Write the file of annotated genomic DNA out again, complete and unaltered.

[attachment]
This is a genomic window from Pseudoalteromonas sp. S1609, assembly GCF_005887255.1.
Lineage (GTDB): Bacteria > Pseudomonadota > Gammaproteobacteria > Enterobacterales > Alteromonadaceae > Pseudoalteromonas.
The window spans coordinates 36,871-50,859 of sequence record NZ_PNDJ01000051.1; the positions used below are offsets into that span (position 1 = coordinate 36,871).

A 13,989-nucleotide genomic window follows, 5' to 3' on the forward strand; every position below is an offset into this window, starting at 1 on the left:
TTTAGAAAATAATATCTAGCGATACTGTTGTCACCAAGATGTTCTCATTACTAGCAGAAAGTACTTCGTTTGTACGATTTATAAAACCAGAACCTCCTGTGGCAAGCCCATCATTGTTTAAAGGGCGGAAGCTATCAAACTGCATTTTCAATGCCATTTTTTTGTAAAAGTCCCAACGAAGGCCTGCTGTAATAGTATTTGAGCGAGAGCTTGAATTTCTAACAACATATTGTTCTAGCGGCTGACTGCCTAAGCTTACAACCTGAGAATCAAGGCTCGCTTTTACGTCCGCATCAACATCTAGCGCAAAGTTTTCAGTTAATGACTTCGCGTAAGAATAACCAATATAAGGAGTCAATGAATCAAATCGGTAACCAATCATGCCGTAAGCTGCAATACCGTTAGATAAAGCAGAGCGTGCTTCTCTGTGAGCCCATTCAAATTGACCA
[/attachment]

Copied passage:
This is a genomic window from Pseudoalteromonas sp. S1609, assembly GCF_005887255.1.
Lineage (GTDB): Bacteria > Pseudomonadota > Gammaproteobacteria > Enterobacterales > Alteromonadaceae > Pseudoalteromonas.
The window spans coordinates 36,871-50,859 of sequence record NZ_PNDJ01000051.1; the positions used below are offsets into that span (position 1 = coordinate 36,871).

A 13,989-nucleotide genomic window follows, 5' to 3' on the forward strand; every position below is an offset into this window, starting at 1 on the left:
TTTAGAAAATAATATCTAGCGATACTGTTGTCACCAAGATGTTCTCATTACTAGCAGAAAGTACTTCGTTTGTACGATTTATAAAACCAGAACCTCCTGTGGCAAGCCCATCATTGTTTAAAGGGCGGAAGCTATCAAACTGCATTTTCAATGCCATTTTTTTGTAAAAGTCCCAACGAAGGCCTGCTGTAATAGTATTTGAGCGAGAGCTTGAATTTCTAACAACATATTGTTCTAGCGGCTGACTGCCTAAGCTTACAACCTGAGAATCAAGGCTCGCTTTTACGTCCGCATCAACATCTAGCGCAAAGTTTTCAGTTAATGACTTCGCGTAAGAATAACCAATATAAGGAGTCAATGAATCAAATCGGTAACCAATCATGCCGTAAGCTGCAATACCGTTAGATAAAGCAGAGCGTGCTTCTCTGTGAGCCCATTCAAATTGACCA